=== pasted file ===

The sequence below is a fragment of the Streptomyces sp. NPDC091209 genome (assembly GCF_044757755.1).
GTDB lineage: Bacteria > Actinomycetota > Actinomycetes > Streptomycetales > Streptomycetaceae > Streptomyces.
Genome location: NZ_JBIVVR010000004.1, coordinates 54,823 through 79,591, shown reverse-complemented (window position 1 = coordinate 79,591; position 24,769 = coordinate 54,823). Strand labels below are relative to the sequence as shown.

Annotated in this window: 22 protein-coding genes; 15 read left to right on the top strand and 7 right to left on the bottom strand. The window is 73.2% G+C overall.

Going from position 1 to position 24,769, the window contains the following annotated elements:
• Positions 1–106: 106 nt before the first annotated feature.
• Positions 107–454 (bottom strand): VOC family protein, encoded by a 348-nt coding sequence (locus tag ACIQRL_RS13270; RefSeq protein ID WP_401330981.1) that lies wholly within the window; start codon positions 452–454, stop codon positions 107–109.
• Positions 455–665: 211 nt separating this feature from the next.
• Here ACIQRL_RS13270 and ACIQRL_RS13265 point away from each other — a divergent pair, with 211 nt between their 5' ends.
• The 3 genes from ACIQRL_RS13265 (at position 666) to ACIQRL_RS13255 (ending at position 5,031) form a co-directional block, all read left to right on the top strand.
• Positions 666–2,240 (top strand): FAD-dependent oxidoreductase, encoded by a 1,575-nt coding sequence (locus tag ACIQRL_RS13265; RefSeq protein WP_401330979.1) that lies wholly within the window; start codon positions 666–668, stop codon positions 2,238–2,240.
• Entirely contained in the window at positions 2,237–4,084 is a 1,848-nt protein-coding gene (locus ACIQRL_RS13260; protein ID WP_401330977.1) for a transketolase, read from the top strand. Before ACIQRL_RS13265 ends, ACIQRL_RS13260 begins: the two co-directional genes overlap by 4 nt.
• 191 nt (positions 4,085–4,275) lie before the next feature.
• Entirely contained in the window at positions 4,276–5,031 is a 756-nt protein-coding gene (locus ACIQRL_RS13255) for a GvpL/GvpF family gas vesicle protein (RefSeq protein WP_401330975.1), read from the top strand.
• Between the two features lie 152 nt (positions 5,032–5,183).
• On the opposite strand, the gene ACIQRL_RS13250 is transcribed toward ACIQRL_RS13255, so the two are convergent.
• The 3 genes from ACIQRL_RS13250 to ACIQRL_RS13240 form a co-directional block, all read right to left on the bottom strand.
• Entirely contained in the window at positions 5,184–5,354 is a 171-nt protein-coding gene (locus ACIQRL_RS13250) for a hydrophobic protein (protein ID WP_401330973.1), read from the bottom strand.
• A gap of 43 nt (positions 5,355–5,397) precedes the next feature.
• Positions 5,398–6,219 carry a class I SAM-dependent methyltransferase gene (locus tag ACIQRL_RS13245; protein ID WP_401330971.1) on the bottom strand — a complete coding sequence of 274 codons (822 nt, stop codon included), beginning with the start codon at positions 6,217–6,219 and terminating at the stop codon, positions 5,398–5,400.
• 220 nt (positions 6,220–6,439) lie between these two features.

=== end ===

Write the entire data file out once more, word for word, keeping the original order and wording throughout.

The sequence below is a fragment of the Streptomyces sp. NPDC091209 genome (assembly GCF_044757755.1).
GTDB lineage: Bacteria > Actinomycetota > Actinomycetes > Streptomycetales > Streptomycetaceae > Streptomyces.
Genome location: NZ_JBIVVR010000004.1, coordinates 54,823 through 79,591, shown reverse-complemented (window position 1 = coordinate 79,591; position 24,769 = coordinate 54,823). Strand labels below are relative to the sequence as shown.

Annotated in this window: 22 protein-coding genes; 15 read left to right on the top strand and 7 right to left on the bottom strand. The window is 73.2% G+C overall.

Going from position 1 to position 24,769, the window contains the following annotated elements:
• Positions 1–106: 106 nt before the first annotated feature.
• Positions 107–454 (bottom strand): VOC family protein, encoded by a 348-nt coding sequence (locus tag ACIQRL_RS13270; RefSeq protein ID WP_401330981.1) that lies wholly within the window; start codon positions 452–454, stop codon positions 107–109.
• Positions 455–665: 211 nt separating this feature from the next.
• Here ACIQRL_RS13270 and ACIQRL_RS13265 point away from each other — a divergent pair, with 211 nt between their 5' ends.
• The 3 genes from ACIQRL_RS13265 (at position 666) to ACIQRL_RS13255 (ending at position 5,031) form a co-directional block, all read left to right on the top strand.
• Positions 666–2,240 (top strand): FAD-dependent oxidoreductase, encoded by a 1,575-nt coding sequence (locus tag ACIQRL_RS13265; RefSeq protein WP_401330979.1) that lies wholly within the window; start codon positions 666–668, stop codon positions 2,238–2,240.
• Entirely contained in the window at positions 2,237–4,084 is a 1,848-nt protein-coding gene (locus ACIQRL_RS13260; protein ID WP_401330977.1) for a transketolase, read from the top strand. Before ACIQRL_RS13265 ends, ACIQRL_RS13260 begins: the two co-directional genes overlap by 4 nt.
• 191 nt (positions 4,085–4,275) lie before the next feature.
• Entirely contained in the window at positions 4,276–5,031 is a 756-nt protein-coding gene (locus ACIQRL_RS13255) for a GvpL/GvpF family gas vesicle protein (RefSeq protein WP_401330975.1), read from the top strand.
• Between the two features lie 152 nt (positions 5,032–5,183).
• On the opposite strand, the gene ACIQRL_RS13250 is transcribed toward ACIQRL_RS13255, so the two are convergent.
• The 3 genes from ACIQRL_RS13250 to ACIQRL_RS13240 form a co-directional block, all read right to left on the bottom strand.
• Entirely contained in the window at positions 5,184–5,354 is a 171-nt protein-coding gene (locus ACIQRL_RS13250) for a hydrophobic protein (protein ID WP_401330973.1), read from the bottom strand.
• A gap of 43 nt (positions 5,355–5,397) precedes the next feature.
• Positions 5,398–6,219 carry a class I SAM-dependent methyltransferase gene (locus tag ACIQRL_RS13245; protein ID WP_401330971.1) on the bottom strand — a complete coding sequence of 274 codons (822 nt, stop codon included), beginning with the start codon at positions 6,217–6,219 and terminating at the stop codon, positions 5,398–5,400.
• 220 nt (positions 6,220–6,439) lie between these two features.